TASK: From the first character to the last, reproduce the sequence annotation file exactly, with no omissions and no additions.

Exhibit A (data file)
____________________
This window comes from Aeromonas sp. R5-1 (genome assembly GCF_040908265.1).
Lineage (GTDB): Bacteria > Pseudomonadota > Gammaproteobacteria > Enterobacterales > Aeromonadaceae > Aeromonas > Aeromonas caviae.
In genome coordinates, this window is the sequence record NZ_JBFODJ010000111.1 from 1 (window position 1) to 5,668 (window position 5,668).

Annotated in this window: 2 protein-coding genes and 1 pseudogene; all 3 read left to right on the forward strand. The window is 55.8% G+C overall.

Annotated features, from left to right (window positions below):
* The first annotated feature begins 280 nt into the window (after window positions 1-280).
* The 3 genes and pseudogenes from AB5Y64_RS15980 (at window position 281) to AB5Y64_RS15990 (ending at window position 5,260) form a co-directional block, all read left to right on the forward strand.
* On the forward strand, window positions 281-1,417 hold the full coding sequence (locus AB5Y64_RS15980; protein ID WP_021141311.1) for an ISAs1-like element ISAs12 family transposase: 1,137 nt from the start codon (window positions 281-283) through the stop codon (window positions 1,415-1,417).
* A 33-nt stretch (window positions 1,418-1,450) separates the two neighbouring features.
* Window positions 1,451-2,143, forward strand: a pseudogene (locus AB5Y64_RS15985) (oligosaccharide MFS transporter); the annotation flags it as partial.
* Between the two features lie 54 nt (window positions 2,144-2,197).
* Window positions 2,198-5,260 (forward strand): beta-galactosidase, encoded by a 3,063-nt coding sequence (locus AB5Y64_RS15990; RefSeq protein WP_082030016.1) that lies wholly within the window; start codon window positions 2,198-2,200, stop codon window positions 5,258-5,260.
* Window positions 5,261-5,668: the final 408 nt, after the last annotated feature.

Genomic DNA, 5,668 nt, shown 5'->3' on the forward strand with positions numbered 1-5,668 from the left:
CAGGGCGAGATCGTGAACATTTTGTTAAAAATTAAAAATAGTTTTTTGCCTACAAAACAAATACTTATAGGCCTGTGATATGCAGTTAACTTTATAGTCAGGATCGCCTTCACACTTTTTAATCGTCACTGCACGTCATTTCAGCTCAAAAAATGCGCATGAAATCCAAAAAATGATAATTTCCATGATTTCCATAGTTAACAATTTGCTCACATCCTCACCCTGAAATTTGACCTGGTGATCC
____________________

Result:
This window comes from Aeromonas sp. R5-1 (genome assembly GCF_040908265.1).
Lineage (GTDB): Bacteria > Pseudomonadota > Gammaproteobacteria > Enterobacterales > Aeromonadaceae > Aeromonas > Aeromonas caviae.
In genome coordinates, this window is the sequence record NZ_JBFODJ010000111.1 from 1 (window position 1) to 5,668 (window position 5,668).

Annotated in this window: 2 protein-coding genes and 1 pseudogene; all 3 read left to right on the forward strand. The window is 55.8% G+C overall.

Annotated features, from left to right (window positions below):
* The first annotated feature begins 280 nt into the window (after window positions 1-280).
* The 3 genes and pseudogenes from AB5Y64_RS15980 (at window position 281) to AB5Y64_RS15990 (ending at window position 5,260) form a co-directional block, all read left to right on the forward strand.
* On the forward strand, window positions 281-1,417 hold the full coding sequence (locus AB5Y64_RS15980; protein ID WP_021141311.1) for an ISAs1-like element ISAs12 family transposase: 1,137 nt from the start codon (window positions 281-283) through the stop codon (window positions 1,415-1,417).
* A 33-nt stretch (window positions 1,418-1,450) separates the two neighbouring features.
* Window positions 1,451-2,143, forward strand: a pseudogene (locus AB5Y64_RS15985) (oligosaccharide MFS transporter); the annotation flags it as partial.
* Between the two features lie 54 nt (window positions 2,144-2,197).
* Window positions 2,198-5,260 (forward strand): beta-galactosidase, encoded by a 3,063-nt coding sequence (locus AB5Y64_RS15990; RefSeq protein WP_082030016.1) that lies wholly within the window; start codon window positions 2,198-2,200, stop codon window positions 5,258-5,260.
* Window positions 5,261-5,668: the final 408 nt, after the last annotated feature.

Genomic DNA, 5,668 nt, shown 5'->3' on the forward strand with positions numbered 1-5,668 from the left:
CAGGGCGAGATCGTGAACATTTTGTTAAAAATTAAAAATAGTTTTTTGCCTACAAAACAAATACTTATAGGCCTGTGATATGCAGTTAACTTTATAGTCAGGATCGCCTTCACACTTTTTAATCGTCACTGCACGTCATTTCAGCTCAAAAAATGCGCATGAAATCCAAAAAATGATAATTTCCATGATTTCCATAGTTAACAATTTGCTCACATCCTCACCCTGAAATTTGACCTGGTGATCC